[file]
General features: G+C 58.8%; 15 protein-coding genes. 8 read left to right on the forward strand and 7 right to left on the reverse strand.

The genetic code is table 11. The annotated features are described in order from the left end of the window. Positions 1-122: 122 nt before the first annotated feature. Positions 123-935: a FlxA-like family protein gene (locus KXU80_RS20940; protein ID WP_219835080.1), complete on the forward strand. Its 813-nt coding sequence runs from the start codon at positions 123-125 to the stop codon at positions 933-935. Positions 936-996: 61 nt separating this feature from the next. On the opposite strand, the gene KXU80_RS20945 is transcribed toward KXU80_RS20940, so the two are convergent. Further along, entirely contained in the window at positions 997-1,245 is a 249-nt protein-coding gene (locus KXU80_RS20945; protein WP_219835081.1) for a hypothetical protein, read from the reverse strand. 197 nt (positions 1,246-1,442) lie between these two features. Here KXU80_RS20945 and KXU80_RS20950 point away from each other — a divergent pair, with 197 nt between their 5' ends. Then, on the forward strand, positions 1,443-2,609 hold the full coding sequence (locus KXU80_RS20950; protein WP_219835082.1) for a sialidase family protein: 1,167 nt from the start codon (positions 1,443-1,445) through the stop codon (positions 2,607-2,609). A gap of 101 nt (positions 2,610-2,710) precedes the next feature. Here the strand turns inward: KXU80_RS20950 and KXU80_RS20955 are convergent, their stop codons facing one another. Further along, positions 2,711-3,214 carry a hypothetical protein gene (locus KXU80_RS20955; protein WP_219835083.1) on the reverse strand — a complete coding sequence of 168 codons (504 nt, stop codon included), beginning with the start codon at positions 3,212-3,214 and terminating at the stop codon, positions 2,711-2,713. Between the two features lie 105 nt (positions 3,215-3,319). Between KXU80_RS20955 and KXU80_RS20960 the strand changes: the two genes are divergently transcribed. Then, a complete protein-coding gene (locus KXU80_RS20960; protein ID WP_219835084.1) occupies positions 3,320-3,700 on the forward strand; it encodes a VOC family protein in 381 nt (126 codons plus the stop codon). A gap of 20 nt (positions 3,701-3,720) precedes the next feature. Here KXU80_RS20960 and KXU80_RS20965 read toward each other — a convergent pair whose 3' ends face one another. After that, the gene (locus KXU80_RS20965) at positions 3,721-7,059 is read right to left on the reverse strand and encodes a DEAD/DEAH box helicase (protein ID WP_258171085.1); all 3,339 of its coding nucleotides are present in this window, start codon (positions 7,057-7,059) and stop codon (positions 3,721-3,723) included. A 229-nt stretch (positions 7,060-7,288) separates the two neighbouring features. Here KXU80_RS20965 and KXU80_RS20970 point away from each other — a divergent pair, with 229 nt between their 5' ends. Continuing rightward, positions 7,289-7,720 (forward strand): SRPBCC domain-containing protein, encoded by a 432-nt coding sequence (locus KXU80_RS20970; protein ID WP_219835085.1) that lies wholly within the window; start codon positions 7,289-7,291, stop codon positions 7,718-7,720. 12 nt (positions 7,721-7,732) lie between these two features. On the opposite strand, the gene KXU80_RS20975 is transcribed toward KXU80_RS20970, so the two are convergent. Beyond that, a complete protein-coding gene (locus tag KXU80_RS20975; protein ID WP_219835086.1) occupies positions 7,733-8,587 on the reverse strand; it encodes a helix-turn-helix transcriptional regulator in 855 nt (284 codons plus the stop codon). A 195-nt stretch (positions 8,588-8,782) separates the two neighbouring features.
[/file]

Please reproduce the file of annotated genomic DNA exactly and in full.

General features: G+C 58.8%; 15 protein-coding genes. 8 read left to right on the forward strand and 7 right to left on the reverse strand.

The genetic code is table 11. The annotated features are described in order from the left end of the window. Positions 1-122: 122 nt before the first annotated feature. Positions 123-935: a FlxA-like family protein gene (locus KXU80_RS20940; protein ID WP_219835080.1), complete on the forward strand. Its 813-nt coding sequence runs from the start codon at positions 123-125 to the stop codon at positions 933-935. Positions 936-996: 61 nt separating this feature from the next. On the opposite strand, the gene KXU80_RS20945 is transcribed toward KXU80_RS20940, so the two are convergent. Further along, entirely contained in the window at positions 997-1,245 is a 249-nt protein-coding gene (locus KXU80_RS20945; protein WP_219835081.1) for a hypothetical protein, read from the reverse strand. 197 nt (positions 1,246-1,442) lie between these two features. Here KXU80_RS20945 and KXU80_RS20950 point away from each other — a divergent pair, with 197 nt between their 5' ends. Then, on the forward strand, positions 1,443-2,609 hold the full coding sequence (locus KXU80_RS20950; protein WP_219835082.1) for a sialidase family protein: 1,167 nt from the start codon (positions 1,443-1,445) through the stop codon (positions 2,607-2,609). A gap of 101 nt (positions 2,610-2,710) precedes the next feature. Here the strand turns inward: KXU80_RS20950 and KXU80_RS20955 are convergent, their stop codons facing one another. Further along, positions 2,711-3,214 carry a hypothetical protein gene (locus KXU80_RS20955; protein WP_219835083.1) on the reverse strand — a complete coding sequence of 168 codons (504 nt, stop codon included), beginning with the start codon at positions 3,212-3,214 and terminating at the stop codon, positions 2,711-2,713. Between the two features lie 105 nt (positions 3,215-3,319). Between KXU80_RS20955 and KXU80_RS20960 the strand changes: the two genes are divergently transcribed. Then, a complete protein-coding gene (locus KXU80_RS20960; protein ID WP_219835084.1) occupies positions 3,320-3,700 on the forward strand; it encodes a VOC family protein in 381 nt (126 codons plus the stop codon). A gap of 20 nt (positions 3,701-3,720) precedes the next feature. Here KXU80_RS20960 and KXU80_RS20965 read toward each other — a convergent pair whose 3' ends face one another. After that, the gene (locus KXU80_RS20965) at positions 3,721-7,059 is read right to left on the reverse strand and encodes a DEAD/DEAH box helicase (protein ID WP_258171085.1); all 3,339 of its coding nucleotides are present in this window, start codon (positions 7,057-7,059) and stop codon (positions 3,721-3,723) included. A 229-nt stretch (positions 7,060-7,288) separates the two neighbouring features. Here KXU80_RS20965 and KXU80_RS20970 point away from each other — a divergent pair, with 229 nt between their 5' ends. Continuing rightward, positions 7,289-7,720 (forward strand): SRPBCC domain-containing protein, encoded by a 432-nt coding sequence (locus KXU80_RS20970; protein ID WP_219835085.1) that lies wholly within the window; start codon positions 7,289-7,291, stop codon positions 7,718-7,720. 12 nt (positions 7,721-7,732) lie between these two features. On the opposite strand, the gene KXU80_RS20975 is transcribed toward KXU80_RS20970, so the two are convergent. Beyond that, a complete protein-coding gene (locus tag KXU80_RS20975; protein ID WP_219835086.1) occupies positions 7,733-8,587 on the reverse strand; it encodes a helix-turn-helix transcriptional regulator in 855 nt (284 codons plus the stop codon). A 195-nt stretch (positions 8,588-8,782) separates the two neighbouring features.